Instead the Bulldog defensive end came back with an even bigger play for his second weekend. He got another interception and this time nobody was stopping Smith short of the end zone. Even if this time he had to cover 21 yards to get there. The result was Smith’s first football points since, well, when?
“Probably park ball when I played running back, when I was the same size as everybody.”
That was a long time ago, seeing how Smith now stands a stout 6-6 and 270. Good for a defensive end in the SEC; a little large for a wide receiver maybe? Not the way this senior sees it, since last week he claimed to have played some tight end in a previous gridiron-life.
“I had a flash-back when I saw the ball coming. I thought about my old days, back in my prime.” If that was his prime, then how to describe what Smith is doing these days? Prime time, probably.
He certainly picked a fine time for the, umm, pick. State was leading 7-3 but had just turned the ball over on an interception at the one-yard line. That left UAB minimal room to work with and on 3rd-and-5 the Blazers were taking a chance chunking the ball. MLB Benardrick McKinney darned nearly sacked quarterback Cody Clements, who heaved a most unwise pass falling backwards. In immediate retrospect a safety would have been better.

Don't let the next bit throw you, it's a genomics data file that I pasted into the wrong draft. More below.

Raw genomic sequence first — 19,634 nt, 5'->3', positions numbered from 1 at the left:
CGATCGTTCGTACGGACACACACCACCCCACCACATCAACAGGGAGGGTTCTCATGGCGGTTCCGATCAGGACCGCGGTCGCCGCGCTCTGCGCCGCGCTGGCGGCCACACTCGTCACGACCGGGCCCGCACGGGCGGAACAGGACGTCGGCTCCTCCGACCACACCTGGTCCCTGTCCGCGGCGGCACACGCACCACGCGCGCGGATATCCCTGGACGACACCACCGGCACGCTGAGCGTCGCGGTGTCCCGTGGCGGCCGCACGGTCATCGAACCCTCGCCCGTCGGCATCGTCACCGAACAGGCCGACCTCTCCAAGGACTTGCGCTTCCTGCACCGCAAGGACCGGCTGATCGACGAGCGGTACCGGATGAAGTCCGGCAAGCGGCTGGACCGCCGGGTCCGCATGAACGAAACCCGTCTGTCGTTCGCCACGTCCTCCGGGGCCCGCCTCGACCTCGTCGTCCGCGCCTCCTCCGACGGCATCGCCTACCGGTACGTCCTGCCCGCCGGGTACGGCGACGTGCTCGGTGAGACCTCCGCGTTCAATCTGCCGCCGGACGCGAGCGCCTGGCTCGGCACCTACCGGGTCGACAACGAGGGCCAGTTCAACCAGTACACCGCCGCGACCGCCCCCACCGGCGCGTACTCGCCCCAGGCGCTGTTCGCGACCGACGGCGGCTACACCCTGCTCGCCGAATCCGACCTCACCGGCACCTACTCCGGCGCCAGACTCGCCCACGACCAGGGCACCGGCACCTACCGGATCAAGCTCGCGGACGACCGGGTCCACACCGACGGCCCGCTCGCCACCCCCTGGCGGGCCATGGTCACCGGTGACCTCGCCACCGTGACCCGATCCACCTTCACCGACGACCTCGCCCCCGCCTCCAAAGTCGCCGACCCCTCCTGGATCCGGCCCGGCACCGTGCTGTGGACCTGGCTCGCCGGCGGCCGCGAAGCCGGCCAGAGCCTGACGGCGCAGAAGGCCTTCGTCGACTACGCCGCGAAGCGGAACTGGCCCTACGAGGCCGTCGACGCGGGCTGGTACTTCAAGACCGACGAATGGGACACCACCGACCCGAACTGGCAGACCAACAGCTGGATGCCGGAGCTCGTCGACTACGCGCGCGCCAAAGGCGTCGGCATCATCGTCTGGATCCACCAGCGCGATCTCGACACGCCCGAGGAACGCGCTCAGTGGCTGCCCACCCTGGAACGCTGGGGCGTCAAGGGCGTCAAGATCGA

Because much like week-one when a ball tipped by DT Kaleb Eulls founds its way to Smith, he again was dropping into coverage. “I saw BMac tackle the quarterback, I thought he was going to get the sack and the safety. I saw at the last minute he tried to throw the ball and I thought he was going to try and launch it or something. Then I saw it floating in the air and I felt it was just me and I had to catch it.”
Not that the fluttering duck as an easy pick; Smith had to lunge backwards and reach with one arm. Yet somehow he secured it with a single paw, tucked and turned, spun out of a neck-grasp, and headed the other way. “Matt Wells and Kendrick Market got in the way, they did a great job blocking and helped me to the end zone,” said Smith, though he had to roll through one last Blazer at the goal. And as Smith said, this time he didn’t get blocked-out on a return by teammate and fellow DE Ryan Brown.
“I think it was a big change of momentum, when both sides are going out and scoring. We helped the offense out by getting them some points and them not coming back out on the field.” Just like a week ago when Smith’s blocked field goal was scooped and scored by S Jay Hughes, too. That’s a pair of non-offense touchdowns in as many weeks…and another nomination for some sort of SEC honor as Smith had five tackles, a hurry, and the TD return.
So, then, what will be his next dramatic act? “I think I’m going to catch it, put it behind my back at the same time, then run it in.” You read it here first.
KEEPING COOL: Coach Dan Mullen enjoyed Smith’s big play too. “We’ve got to concentrate a little more on ball security, that ball was flailing out a couple of times!” But the aftermath was no joke as flags flew. Mullen had thought a hold was going to be called; instead the touchdown stood but the Bulldogs were called for conduct.
“Celebration, that’s embarrassing for us. I’ll get that fixed, I promise you that. I want us to have to have juice, I want us to have energy, I want us to play excited. But we don’t need to be silly and we don’t need the result in a penalty.”